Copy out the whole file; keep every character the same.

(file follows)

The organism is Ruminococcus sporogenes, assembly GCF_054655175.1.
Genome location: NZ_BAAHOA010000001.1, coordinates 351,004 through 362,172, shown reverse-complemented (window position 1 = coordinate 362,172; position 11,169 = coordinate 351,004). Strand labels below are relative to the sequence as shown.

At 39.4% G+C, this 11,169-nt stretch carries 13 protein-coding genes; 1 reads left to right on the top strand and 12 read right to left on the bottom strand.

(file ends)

The organism is Ruminococcus sporogenes, assembly GCF_054655175.1.
Genome location: NZ_BAAHOA010000001.1, coordinates 351,004 through 362,172, shown reverse-complemented (window position 1 = coordinate 362,172; position 11,169 = coordinate 351,004). Strand labels below are relative to the sequence as shown.

At 39.4% G+C, this 11,169-nt stretch carries 13 protein-coding genes; 1 reads left to right on the top strand and 12 read right to left on the bottom strand.